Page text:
Reduced to its basic components, the apparatus constituting the present invention consists of a feedback means for by-passing or returning a portion of the water from the high pressure side of the water system to the well, with means for magnetically acting on, or polarizing the by-pass water, and also with means for aerating the by-pass water before returning it to the unpumped water in the well.
Whereas the method of treating water in the U.S. Pat. No. 3,649,532 acts only intermittently on the water being pumped from a well into the storage tank, applicants' apparatus and treatment method is to continuously treat a small portion of the pumped water and return it to the well. Applicants' method of treatment will, over a period of time, improve the character of the raw water in the well and in the aquifer.
Whereas in the treatment method employed in U.S. Pat. No. 3,649,532 there is no improvement in the quality of the raw water in the well, and the treatment is applied only to the water pumped from the well, the applicants' treatment method is applied to the water being by-passed from the high pressure side of the water system, the principal objective being to improve the raw well water itself, which will in turn decrease the frequency for replacing or servicing the filters used in the water system and also prolong the service life of the pump, valves and pipes of the system.
Applicants' apparatus will vary in the specific pipe and/or tubing fittings used, as dictated by the particular well installation; however, all fittings are readily available at plumbing supply and most hardware retailers. Applicants' preference is to use plastic fittings because such fittings will not corrode in an environment containing corrosive compounds such as are contained in much raw water and in the ambient environment within the well casing above the water level.
FIG. 1 depicts an installation in which the apparatus of the present invention is within the well casing, and FIG. 2 depicts an installation in which the apparatus is mounted externally. FIG. 3 is an enlarged exploded depiction of one combination of elements forming the apparatus of the present invention.
As its principal elements, the apparatus 30 has an aerator assembly 32, a magnetic unit 34, and a by-pass tube 36 which passes through the magnetic unit and connects the aerator assembly to the high pressure side of the water system.
The aerator assembly 32 contains a venturi tube 38 which may be made, for example, from a length of Lexan plastic tubing. The venturi portion itself may be formed by elevating the temperature of a small length of the tube a sufficient amount to permit it to elongate with a reduction in diameter at the heated portion when the tube is stretched. FIG. 6, which is an enlarged portion of the tube, illustrates the venturi in the cross-sectional portion of the tube. After the venturi is formed, a plurality of small apertures 38a are formed in the general downstream area indicated by the arrows in FIG. 6.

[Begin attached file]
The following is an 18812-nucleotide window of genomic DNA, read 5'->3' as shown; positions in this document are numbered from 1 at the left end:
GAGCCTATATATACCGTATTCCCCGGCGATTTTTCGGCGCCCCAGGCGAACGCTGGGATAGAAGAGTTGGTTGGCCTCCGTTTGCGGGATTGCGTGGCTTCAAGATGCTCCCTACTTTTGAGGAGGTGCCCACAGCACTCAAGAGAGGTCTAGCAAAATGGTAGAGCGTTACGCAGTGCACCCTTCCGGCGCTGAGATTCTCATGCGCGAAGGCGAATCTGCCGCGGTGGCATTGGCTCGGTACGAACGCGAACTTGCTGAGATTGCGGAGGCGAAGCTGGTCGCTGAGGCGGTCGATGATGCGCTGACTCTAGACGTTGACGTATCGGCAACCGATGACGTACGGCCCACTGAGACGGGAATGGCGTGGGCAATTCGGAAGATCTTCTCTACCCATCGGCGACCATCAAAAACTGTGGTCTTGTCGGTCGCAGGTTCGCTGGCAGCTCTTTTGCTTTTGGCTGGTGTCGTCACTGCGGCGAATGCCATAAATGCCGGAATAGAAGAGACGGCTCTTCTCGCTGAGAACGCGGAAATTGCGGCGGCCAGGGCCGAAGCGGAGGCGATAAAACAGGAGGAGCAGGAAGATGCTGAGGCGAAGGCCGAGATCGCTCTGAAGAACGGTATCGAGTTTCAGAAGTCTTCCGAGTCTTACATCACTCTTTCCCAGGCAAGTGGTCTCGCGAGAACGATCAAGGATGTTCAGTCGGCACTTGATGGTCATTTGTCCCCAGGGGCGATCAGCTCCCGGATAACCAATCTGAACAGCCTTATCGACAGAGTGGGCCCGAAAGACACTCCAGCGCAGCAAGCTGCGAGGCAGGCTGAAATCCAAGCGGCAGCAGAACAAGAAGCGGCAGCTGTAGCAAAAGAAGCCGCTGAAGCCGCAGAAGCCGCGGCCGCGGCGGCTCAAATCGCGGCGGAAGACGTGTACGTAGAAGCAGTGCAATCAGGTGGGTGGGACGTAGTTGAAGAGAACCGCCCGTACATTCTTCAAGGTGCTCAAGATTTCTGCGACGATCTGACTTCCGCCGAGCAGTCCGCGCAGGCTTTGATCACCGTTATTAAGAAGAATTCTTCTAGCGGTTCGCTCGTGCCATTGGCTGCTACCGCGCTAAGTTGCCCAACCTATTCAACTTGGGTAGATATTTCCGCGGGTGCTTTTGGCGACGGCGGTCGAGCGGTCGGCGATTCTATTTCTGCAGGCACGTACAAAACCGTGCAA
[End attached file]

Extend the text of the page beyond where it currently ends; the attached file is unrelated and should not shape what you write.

Within the scope of the invention, other materials and methods may be used for forming the venturi tube. For example, the tube may be formed of copper or aluminum with the reduced diameter of the venturi formed by the rolling process. The applicants' preference for the depicted application on a water system is to form the venturi from a rigid plastic tubing of 3/8 inch (9.53 mm) outside diameter by the above-described method of forming the venturi section; standard CPVS rigid plastic pipe and fittings of 1/2 inch (12.70 mm) inside diameter, such as used on plumbing installations, for the housing of the aerator assembly; and flexible 1/4 inch (6.35 mm) outside diameter tubing for the by-pass tube.
The principal requirements for the aerator assembly housing are that the housing supports the venturi tube; that the housing have a cavity surrounding the venturi section and portions of the adjacent upstream and downstream portions of the tube; and, with the open ends of the tube extending from the housing.
The aerator assembly housing may be formed of a standard tee 40, to which suitable lengths of pipe 42 are affixed by any one of serveral adhesives sold at all plumbing supply and hardware stores for such purpose. The open end of the upstream pipe of tube 42 is closed by means of a standard cap 44 having an aperture formed in the end thereof for passage of the venturi tube 38 as illustrated in FIG. 3. Another standard cap 46, having an aperture formed in the end thereof, retains a wire mesh screen 48 as depicted in FIG. 3. The upper end of the venturi tube 38 and the lower end of the by-pass tube 36 may be joined in any convenient manner. Applicants found the most convenient method was to use standard compression fittings having a central portion 50 with male threads on each end and compression nuts 52. The venturi tube should be longitudinally retained in desired position with a sealant which will also prevent passage of air between the tube and cap 44. The fittings at the lower end of the venturi tube 38 and the upper end of the by-pass tube 36 will be dependent on the particular installation, for which reason they are not further described. A variation of the aerator assembly is depicted in FIG. 7 in which a horizontal tube 42 in FIG. 3 is replaced with a 90 degree elbow 54.